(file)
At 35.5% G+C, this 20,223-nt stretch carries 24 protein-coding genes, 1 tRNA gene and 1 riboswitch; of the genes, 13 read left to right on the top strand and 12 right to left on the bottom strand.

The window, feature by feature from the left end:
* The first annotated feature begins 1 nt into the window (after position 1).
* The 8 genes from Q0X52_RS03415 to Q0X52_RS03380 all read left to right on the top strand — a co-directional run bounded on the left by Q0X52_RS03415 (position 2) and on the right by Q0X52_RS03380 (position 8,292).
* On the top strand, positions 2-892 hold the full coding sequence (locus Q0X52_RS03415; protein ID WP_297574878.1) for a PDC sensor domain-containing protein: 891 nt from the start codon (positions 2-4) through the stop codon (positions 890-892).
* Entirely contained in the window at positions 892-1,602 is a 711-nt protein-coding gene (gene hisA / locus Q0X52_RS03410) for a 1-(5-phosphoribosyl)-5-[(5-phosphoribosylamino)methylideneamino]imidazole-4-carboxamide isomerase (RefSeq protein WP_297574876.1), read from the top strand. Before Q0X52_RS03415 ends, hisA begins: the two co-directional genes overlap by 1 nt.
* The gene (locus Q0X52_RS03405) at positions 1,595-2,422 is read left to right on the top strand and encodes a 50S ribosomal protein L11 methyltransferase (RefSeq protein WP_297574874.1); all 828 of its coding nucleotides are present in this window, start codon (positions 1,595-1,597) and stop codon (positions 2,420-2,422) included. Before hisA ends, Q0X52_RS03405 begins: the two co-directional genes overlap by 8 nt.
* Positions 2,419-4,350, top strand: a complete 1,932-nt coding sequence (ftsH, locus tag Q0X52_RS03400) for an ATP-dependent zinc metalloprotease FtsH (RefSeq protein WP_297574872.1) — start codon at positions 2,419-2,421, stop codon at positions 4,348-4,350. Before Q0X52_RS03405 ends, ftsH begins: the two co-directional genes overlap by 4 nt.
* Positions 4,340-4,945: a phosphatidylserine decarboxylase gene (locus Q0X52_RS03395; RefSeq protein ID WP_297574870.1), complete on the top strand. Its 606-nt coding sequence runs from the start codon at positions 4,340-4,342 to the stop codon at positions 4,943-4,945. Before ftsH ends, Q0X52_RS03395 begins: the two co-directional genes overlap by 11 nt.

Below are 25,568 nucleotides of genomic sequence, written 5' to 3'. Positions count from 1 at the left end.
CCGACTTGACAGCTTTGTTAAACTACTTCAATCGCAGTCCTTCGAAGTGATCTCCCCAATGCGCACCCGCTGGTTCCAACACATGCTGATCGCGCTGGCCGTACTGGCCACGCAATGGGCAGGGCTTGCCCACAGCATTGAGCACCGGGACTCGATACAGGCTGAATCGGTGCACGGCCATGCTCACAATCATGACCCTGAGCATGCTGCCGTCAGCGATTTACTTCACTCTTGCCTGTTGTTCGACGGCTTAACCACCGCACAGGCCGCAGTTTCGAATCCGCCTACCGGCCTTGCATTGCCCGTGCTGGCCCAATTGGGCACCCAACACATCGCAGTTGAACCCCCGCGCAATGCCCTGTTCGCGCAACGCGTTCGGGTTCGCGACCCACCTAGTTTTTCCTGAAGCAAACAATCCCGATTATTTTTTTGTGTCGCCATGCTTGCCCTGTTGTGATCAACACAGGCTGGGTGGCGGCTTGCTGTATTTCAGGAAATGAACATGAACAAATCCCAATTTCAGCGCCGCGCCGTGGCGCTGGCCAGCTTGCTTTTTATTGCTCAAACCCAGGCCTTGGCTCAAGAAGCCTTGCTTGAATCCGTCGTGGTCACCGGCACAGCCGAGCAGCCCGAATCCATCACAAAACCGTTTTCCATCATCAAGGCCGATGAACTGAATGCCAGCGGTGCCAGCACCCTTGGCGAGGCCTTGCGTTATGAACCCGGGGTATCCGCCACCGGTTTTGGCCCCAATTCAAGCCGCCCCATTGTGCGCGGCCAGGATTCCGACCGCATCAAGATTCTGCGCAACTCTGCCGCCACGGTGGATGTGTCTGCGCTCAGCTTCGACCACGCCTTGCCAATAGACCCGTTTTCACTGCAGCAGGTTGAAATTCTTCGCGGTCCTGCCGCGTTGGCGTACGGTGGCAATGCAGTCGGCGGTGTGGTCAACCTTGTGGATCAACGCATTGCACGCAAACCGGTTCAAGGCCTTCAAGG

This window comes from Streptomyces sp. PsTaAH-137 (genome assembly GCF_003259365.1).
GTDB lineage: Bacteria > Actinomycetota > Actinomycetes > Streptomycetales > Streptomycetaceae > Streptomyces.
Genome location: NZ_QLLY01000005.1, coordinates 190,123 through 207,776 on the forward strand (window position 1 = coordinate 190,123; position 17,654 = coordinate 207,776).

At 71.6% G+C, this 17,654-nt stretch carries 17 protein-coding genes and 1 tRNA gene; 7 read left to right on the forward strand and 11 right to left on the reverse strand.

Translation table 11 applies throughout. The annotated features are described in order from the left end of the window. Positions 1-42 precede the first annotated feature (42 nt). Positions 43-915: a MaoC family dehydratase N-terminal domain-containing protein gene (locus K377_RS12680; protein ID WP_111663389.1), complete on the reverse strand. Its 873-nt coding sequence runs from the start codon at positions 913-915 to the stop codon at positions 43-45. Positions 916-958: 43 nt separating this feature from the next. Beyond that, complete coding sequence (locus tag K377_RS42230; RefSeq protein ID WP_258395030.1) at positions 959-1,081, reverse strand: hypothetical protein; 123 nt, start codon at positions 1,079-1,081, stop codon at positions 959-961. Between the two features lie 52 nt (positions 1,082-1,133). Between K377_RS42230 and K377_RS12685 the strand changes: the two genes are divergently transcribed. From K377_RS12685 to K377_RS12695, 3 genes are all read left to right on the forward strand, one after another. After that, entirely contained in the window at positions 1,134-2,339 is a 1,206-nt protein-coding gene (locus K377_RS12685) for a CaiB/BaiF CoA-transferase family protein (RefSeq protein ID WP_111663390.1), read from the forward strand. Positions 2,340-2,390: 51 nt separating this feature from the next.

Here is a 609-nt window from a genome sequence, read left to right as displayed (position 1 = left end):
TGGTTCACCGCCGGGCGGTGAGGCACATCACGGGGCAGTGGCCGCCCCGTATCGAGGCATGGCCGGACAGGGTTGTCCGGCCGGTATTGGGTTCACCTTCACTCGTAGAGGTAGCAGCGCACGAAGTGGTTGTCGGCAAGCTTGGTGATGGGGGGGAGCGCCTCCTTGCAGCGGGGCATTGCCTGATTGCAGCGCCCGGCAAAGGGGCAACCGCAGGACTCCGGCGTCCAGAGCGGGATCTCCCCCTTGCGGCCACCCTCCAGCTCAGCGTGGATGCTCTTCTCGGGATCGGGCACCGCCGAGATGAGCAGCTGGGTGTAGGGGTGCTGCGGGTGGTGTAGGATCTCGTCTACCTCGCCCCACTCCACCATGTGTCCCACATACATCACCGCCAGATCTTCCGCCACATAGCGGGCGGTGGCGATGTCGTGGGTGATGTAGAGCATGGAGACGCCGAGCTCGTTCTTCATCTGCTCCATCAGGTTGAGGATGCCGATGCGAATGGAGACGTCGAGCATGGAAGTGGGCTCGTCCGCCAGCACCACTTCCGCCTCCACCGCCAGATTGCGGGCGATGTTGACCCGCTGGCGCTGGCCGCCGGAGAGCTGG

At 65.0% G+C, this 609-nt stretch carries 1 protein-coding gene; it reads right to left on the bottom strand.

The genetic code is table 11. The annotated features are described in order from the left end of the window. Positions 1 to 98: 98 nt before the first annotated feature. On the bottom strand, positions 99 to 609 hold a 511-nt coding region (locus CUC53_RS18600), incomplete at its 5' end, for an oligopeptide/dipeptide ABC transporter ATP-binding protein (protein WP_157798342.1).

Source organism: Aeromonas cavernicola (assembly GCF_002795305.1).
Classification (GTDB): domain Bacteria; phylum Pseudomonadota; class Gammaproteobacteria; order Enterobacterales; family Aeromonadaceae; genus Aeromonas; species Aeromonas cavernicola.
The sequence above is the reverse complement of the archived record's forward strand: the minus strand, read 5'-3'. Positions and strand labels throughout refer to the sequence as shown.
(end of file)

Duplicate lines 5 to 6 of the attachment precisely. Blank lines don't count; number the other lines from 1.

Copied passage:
* On the top strand, positions 2-892 hold the full coding sequence (locus Q0X52_RS03415; protein ID WP_297574878.1) for a PDC sensor domain-containing protein: 891 nt from the start codon (positions 2-4) through the stop codon (positions 890-892).
* Entirely contained in the window at positions 892-1,602 is a 711-nt protein-coding gene (gene hisA / locus Q0X52_RS03410) for a 1-(5-phosphoribosyl)-5-[(5-phosphoribosylamino)methylideneamino]imidazole-4-carboxamide isomerase (RefSeq protein WP_297574876.1), read from the top strand. Before Q0X52_RS03415 ends, hisA begins: the two co-directional genes overlap by 1 nt.